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Artikel - No.5: BusinessWeek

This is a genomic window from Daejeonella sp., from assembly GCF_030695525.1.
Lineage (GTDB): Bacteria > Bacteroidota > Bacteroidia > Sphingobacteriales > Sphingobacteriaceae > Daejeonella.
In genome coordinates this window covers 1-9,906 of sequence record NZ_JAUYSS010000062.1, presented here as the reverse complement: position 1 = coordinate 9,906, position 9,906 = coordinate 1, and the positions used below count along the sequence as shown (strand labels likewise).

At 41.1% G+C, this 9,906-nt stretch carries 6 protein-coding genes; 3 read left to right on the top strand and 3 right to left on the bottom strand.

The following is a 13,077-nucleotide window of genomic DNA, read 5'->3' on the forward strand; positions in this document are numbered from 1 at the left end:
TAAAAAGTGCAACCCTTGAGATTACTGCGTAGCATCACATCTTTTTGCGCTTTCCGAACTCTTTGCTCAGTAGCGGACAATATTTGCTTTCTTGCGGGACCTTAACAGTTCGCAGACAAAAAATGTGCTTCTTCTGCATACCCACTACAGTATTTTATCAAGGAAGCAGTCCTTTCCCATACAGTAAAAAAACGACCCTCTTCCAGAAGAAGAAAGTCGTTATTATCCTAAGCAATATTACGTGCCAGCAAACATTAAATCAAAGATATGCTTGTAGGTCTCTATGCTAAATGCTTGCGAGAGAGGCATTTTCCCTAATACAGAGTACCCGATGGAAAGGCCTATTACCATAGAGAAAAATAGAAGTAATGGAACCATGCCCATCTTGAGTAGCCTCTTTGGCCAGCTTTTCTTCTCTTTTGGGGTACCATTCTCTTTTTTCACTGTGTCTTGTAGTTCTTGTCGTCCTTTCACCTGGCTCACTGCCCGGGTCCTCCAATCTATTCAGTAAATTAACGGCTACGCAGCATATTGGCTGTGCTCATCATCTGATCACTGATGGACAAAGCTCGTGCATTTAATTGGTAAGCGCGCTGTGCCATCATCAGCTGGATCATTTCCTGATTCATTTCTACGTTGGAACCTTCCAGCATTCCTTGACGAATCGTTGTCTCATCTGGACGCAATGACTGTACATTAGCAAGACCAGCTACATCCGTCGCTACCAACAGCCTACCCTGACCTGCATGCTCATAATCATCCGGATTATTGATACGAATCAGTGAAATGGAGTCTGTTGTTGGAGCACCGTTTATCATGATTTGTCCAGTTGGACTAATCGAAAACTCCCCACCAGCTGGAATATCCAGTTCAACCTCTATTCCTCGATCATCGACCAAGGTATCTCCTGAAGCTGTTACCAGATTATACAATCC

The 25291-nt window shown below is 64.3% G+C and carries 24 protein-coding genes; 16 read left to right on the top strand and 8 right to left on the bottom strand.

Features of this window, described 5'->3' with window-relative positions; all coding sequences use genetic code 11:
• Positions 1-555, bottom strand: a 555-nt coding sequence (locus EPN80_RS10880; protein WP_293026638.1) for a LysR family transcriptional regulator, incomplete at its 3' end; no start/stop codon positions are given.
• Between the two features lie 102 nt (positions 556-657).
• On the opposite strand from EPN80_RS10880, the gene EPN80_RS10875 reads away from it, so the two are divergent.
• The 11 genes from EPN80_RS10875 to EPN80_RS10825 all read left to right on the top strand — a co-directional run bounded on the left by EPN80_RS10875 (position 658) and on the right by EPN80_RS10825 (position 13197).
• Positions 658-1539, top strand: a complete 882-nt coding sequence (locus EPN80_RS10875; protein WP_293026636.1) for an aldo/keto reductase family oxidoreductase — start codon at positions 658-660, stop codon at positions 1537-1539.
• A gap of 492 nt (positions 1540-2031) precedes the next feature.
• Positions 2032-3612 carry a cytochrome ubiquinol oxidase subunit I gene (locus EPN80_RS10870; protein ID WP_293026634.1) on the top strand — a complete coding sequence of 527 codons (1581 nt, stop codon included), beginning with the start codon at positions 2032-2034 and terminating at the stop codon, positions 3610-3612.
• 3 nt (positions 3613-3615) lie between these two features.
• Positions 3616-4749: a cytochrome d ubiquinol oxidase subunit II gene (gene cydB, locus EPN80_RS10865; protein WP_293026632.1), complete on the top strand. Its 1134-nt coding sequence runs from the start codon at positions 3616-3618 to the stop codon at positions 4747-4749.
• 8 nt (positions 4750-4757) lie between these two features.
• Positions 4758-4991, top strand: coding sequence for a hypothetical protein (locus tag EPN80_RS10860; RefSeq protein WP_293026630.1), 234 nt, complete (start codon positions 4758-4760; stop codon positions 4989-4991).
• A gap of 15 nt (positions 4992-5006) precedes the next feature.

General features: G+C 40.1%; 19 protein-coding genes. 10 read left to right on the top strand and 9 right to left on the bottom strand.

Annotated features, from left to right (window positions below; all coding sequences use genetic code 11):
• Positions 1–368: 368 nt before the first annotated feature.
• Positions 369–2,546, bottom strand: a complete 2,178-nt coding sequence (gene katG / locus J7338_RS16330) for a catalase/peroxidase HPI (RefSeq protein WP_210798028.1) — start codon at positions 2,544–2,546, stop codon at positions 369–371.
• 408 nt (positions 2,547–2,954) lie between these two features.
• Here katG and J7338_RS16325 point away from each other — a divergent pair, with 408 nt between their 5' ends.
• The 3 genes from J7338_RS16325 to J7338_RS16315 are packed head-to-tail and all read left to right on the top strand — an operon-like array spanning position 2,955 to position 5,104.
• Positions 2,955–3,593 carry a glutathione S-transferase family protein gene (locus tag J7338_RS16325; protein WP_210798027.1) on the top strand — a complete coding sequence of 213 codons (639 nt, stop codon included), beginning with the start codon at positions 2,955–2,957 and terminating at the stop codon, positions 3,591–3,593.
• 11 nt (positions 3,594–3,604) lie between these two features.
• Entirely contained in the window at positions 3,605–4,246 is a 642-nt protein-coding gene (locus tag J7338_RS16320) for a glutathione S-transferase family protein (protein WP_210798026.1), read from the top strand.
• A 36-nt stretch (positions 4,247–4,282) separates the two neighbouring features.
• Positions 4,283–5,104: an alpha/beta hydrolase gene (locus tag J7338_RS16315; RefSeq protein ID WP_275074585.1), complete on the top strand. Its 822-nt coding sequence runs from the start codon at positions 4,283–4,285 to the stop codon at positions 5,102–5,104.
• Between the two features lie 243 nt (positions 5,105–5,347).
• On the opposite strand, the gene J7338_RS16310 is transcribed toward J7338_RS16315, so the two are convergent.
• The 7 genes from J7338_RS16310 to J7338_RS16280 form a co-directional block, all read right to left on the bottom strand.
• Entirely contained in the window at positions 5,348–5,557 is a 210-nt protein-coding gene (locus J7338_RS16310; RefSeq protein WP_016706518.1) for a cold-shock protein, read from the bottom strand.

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  • 1. No. 5: BusinessWeekNo. 5: Business Week. B to B, 15302369, 11/22/2004, Vol. 89, Issue 14Section: MEDIA POWER 50: TOP ADVERTISING VENUES <br />Redesigned 'BusinessWeek' increased circulation to its highest level ever despite the slumping economy, 2003 proved to be a banner year for McGraw-Hill's BusinessWeek. The magazine's average paid circulation of 991,757 at year's end was the highest in its 75-year history.<br />" Consumer demand for BusinessWeek has never been stronger," said Geoff Dodge, senior VP- publisher, North America. " We've had true organic growth, primarily through improved renewal rates, and we've captured market share within our competitive set." <br />One thing the magazine hasn't done is sit still. It engineered a well-received redesign and also increased its advertising rates 3.8%.<br />" We don't see any of our competitors raising their rates," Dodge said. " Obviously advertiser demand has been very high as well." Dodge said both demands stem from BusinessWeek's commitment to editorial excellence. Indeed, the magazine perennially receives many journalistic honors and this year was nominated for National Magazine Awards for general excellence and public interest.<br />" We bring a great deal of intelligence in all senses of the word - to business news," Dodge said. " And our intelligent, quality journalism attracts intelligent consumers and quality advertisers." <br />Specifically, he said, with the non-stop barrage of TV and Internet news, more executives are looking for sources that will sort it all out for them and provide detailed, in-depth analysis. " One of the best things going for us is right in our name," Dodge said. " We're BusinessWeek, and though it sounds simple and obvious, it means we're more timely and relevant than biweekly or monthly publications, while more analytical than daily TV or newspapers." <br />Chris Lenge, VP-associate media director at Doremus, a New York-based advertising agency, said: " BusinessWeek reaches a sophisticated audience in a relatively uncluttered environment. The editorial is of the highest quality, with articles that go deeper than most other business publications and in a timely fashion." <br />The BusinessWeek brand doesn't start and end in print. " Our online presence has grown tremendously in the past 18 months," said Peggy White, VP-BusinessWeek Online. " We may not be as large as some, but our audience is comprised of a sweet spot of senior business decision-makers." <br />Online advertising opportunities have evolved from traditional banner placements to channel sponsorships, whereby advertisers can select and be sole owners of channels such as technology, financial news and so on, White said. Integrated, cross-media packages including the website and magazine as well as the BusinessWeek-branded syndicated TV show, have added value for advertisers. Ninety percent of BusinessWeek Online's advertisers also advertise in the magazine. White said.<br />Such packages allow BusinessWeek to customize programs-ranging from broad-reach brand campaigns to micro-targeted calls to action — to meet the diverse needs of its advertisers.<br />" We're constantly trying to improve our clients' experiences by working to understand what each of them is trying to accomplish," Dodge said. " It's a critical practice, especially in the b-to-b world." <br />

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